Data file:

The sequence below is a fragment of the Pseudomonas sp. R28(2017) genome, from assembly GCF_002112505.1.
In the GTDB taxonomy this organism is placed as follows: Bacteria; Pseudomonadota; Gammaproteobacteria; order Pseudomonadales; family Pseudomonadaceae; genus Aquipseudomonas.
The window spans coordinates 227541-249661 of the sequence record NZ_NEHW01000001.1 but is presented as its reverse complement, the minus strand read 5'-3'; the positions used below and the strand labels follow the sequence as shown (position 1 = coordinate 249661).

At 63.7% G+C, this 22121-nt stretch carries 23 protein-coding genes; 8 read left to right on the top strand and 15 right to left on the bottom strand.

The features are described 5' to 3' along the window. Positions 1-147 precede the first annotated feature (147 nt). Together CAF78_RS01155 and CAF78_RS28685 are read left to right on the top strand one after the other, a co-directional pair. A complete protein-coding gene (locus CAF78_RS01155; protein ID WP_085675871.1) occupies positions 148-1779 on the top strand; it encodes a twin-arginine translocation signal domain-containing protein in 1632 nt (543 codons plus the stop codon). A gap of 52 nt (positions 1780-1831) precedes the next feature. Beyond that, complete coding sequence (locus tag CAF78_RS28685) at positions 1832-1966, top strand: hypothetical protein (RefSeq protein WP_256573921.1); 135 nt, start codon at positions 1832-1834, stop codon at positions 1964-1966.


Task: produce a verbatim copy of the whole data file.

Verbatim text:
The sequence below is a fragment of the Pseudomonas sp. R28(2017) genome, from assembly GCF_002112505.1.
In the GTDB taxonomy this organism is placed as follows: Bacteria; Pseudomonadota; Gammaproteobacteria; order Pseudomonadales; family Pseudomonadaceae; genus Aquipseudomonas.
The window spans coordinates 227541-249661 of the sequence record NZ_NEHW01000001.1 but is presented as its reverse complement, the minus strand read 5'-3'; the positions used below and the strand labels follow the sequence as shown (position 1 = coordinate 249661).

At 63.7% G+C, this 22121-nt stretch carries 23 protein-coding genes; 8 read left to right on the top strand and 15 right to left on the bottom strand.

The features are described 5' to 3' along the window. Positions 1-147 precede the first annotated feature (147 nt). Together CAF78_RS01155 and CAF78_RS28685 are read left to right on the top strand one after the other, a co-directional pair. A complete protein-coding gene (locus CAF78_RS01155; protein ID WP_085675871.1) occupies positions 148-1779 on the top strand; it encodes a twin-arginine translocation signal domain-containing protein in 1632 nt (543 codons plus the stop codon). A gap of 52 nt (positions 1780-1831) precedes the next feature. Beyond that, complete coding sequence (locus tag CAF78_RS28685) at positions 1832-1966, top strand: hypothetical protein (RefSeq protein WP_256573921.1); 135 nt, start codon at positions 1832-1834, stop codon at positions 1964-1966.